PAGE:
As an elected official, I don’t believe it is my job to simply be a voice for the vocal few who push me to vote a certain way. Public servants aren’t merely a mouthpiece for the majority. Our job, rather, is to study complex issues, invest time and resources into gathering information that the broader public may lack, and make decisions that at times require leadership and boldness. 

That’s certainly the case with the death penalty. Like many conservatives, I long supported legalized executions for heinous criminals and felt like bad people should be executed. But the more I learned about capital punishment, the more concerned I became. And as an elected official, I’ve come to learn that many in the public have not been made aware of the inherent, significant problems with this policy.

That may be changing, at least as demonstrated by three past polls. In 2003, Utah voters were asked their opinion on the death penalty, and 78% of them indicated that they supported it. In 2010, the same question was asked, with 79% support — effectively the same response, given the statistical margin of error.

But two months ago, poll by the Deseret News and the Hinckley Institute of Politics found that the number had plummeted to a mere 51% — nearly 30 points in a decade. And what has happened in that decade? Elected officials, advocacy organizations and victims whose lives have been negatively impacted by this policy have been educating the public — and with that education, people have been dropping their support of a flawed approach to criminal justice.

In Utah, the death penalty is actually used very infrequently, yet it results in high financial cost to the state and county — and high emotional cost to members of victims’ families. Studies show that the death penalty costs taxpayers substantially more than cases where life without parole is sought. Utah has had only seven executions from 1977 to date, yet has charged 54 new cases in the past five years alone, resulting in unnecessary costs to taxpayers and a wasteful use of the court system.

Those few who actually are sentenced to death are given media attention while they languish for decades in prison. At the same time, the family members of victims suffer over and over again each time there is a new hearing or appeal. They also endure the uncertainty that comes with years of legal appeals and the possibility that some judge along the way might decide to undo a sentence based on a legal technicality.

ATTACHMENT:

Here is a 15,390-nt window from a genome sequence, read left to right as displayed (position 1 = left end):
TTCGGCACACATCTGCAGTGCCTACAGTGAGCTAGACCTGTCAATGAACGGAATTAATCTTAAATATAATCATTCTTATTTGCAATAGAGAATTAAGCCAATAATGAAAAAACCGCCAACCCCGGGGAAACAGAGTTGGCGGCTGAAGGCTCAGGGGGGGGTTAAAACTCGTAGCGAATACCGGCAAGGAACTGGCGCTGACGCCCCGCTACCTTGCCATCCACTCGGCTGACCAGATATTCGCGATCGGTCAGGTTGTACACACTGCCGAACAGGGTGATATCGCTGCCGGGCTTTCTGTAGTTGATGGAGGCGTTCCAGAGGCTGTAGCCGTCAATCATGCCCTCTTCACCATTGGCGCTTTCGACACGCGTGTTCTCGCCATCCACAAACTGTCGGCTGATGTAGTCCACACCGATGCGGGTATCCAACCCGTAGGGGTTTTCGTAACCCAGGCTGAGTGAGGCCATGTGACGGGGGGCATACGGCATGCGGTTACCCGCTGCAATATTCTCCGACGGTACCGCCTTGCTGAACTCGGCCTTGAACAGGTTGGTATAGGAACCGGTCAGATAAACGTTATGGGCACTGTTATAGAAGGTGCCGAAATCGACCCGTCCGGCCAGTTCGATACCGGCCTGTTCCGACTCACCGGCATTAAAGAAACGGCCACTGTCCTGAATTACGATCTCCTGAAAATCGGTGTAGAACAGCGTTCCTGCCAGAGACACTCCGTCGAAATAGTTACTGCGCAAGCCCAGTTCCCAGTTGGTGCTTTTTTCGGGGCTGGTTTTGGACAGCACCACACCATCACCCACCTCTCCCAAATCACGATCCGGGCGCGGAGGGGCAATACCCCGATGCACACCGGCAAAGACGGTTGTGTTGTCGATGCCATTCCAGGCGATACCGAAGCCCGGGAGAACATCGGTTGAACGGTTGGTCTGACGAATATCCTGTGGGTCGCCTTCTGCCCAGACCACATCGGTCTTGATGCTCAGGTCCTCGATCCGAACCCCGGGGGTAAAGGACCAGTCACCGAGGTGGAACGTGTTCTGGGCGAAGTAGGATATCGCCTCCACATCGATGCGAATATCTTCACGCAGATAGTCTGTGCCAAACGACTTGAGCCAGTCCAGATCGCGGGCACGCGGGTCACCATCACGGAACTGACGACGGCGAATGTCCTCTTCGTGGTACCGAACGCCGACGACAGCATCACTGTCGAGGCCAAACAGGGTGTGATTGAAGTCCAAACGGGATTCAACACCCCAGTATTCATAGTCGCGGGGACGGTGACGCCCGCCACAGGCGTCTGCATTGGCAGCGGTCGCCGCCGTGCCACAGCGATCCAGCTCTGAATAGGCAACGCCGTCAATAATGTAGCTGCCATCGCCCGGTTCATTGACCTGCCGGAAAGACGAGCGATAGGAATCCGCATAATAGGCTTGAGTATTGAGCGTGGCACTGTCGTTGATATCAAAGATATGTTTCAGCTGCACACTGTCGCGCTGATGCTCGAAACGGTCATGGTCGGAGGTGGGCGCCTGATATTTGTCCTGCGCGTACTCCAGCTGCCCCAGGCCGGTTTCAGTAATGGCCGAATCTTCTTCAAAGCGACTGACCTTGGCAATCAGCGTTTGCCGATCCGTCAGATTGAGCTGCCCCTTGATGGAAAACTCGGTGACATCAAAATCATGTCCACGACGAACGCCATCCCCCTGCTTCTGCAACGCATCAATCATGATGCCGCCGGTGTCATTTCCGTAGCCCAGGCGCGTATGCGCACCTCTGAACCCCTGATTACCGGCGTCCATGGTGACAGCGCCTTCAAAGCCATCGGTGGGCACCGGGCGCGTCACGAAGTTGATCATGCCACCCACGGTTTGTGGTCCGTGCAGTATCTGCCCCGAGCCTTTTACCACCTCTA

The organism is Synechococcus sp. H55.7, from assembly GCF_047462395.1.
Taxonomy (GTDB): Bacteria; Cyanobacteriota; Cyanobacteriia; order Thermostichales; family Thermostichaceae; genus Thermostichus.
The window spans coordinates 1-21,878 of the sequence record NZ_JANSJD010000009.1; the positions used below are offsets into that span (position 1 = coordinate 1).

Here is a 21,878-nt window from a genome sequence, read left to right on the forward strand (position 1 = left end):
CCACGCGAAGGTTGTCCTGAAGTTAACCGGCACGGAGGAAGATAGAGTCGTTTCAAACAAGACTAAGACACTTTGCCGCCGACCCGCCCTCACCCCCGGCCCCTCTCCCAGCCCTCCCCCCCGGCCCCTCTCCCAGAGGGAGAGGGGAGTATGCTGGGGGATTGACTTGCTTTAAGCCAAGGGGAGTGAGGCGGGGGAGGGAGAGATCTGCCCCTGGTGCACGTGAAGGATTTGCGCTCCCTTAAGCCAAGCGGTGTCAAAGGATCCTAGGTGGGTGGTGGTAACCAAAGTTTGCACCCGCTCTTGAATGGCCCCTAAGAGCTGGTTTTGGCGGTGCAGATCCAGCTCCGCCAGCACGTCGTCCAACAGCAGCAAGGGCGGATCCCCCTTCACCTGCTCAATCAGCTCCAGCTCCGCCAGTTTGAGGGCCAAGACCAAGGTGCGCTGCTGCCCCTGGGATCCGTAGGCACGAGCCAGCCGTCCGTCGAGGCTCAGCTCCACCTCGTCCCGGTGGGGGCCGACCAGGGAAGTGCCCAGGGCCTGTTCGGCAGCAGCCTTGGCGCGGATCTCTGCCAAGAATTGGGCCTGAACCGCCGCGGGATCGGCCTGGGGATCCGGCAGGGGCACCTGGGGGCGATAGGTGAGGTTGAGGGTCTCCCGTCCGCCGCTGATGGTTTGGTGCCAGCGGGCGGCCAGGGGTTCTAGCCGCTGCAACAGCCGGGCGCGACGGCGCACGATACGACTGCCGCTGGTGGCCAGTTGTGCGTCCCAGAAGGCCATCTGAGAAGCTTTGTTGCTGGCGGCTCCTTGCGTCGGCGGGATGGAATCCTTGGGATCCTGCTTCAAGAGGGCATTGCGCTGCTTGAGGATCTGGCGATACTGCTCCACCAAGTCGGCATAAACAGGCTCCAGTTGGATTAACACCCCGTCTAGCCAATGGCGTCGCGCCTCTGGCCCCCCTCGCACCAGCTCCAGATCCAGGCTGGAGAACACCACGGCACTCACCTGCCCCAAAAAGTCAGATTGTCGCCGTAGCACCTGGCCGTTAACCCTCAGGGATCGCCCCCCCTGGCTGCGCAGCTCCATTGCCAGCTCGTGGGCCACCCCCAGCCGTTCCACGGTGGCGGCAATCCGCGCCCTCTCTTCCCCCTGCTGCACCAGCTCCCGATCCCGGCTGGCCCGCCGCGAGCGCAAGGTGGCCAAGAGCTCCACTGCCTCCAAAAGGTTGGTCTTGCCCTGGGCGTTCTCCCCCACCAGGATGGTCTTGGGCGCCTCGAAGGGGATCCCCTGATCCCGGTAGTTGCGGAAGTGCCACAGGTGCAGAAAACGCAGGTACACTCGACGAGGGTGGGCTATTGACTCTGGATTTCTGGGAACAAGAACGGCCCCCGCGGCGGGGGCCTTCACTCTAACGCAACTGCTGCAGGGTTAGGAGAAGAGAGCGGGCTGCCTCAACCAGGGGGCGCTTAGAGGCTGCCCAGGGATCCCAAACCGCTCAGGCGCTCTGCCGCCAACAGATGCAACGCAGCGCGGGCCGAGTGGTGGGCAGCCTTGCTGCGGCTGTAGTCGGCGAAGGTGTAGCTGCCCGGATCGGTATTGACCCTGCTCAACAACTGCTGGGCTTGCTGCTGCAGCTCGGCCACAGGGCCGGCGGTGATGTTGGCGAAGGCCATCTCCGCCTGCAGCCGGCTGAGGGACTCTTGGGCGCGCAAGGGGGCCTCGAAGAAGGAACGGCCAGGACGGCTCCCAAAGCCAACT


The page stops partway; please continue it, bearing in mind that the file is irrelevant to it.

Shockingly, the last two individuals who got off death row in Utah did so after spending more than 30 years there. They both died of natural causes — not because they were executed by the state. The reality in Utah is that the death penalty ends up being life in prison, but at a much higher cost.

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As a commissioner for Utah County and a fiscal conservative, I’m also concerned about the taxpayer resources our county would need to spend to continue to support this failed policy — resources that would be better invested in providing actual consequences to violent offenders and to bring closure to victim family members. This money would also be better spent on the services and skills of our law enforcement officers to reduce violent crime than in maintaining the death penalty, which cannot deliver actual results and re-harms many victim family members.

We all want to hold violent offenders responsible, but we need to recognize that the death penalty simply doesn’t work, is applied to people who are actually innocent, costs significant taxpayer dollars and harms victims by prolonging their suffering. It’s a far better option to simply lock up these offenders and throw away the key — and if the state got it wrong and sentenced an innocent person, they would still be alive to release from prison.

Rep. Lowry Snow, R-Santa Clara, and Sen. Dan McCay, R-Riverton, both conservative Republicans, are sponsoring House Bill 147 this session, which would repeal the death penalty and use life without parole as the primary option of punishing those murderers. I strongly support this bill and urge my fellow elected officials to lead on this issue. More than 20 other states have taken this flawed policy off the table. It’s time that Utah do the same.

Amelia Powers Gardner is a Utah County Commissioner and the former county clerk/auditor for Utah County.

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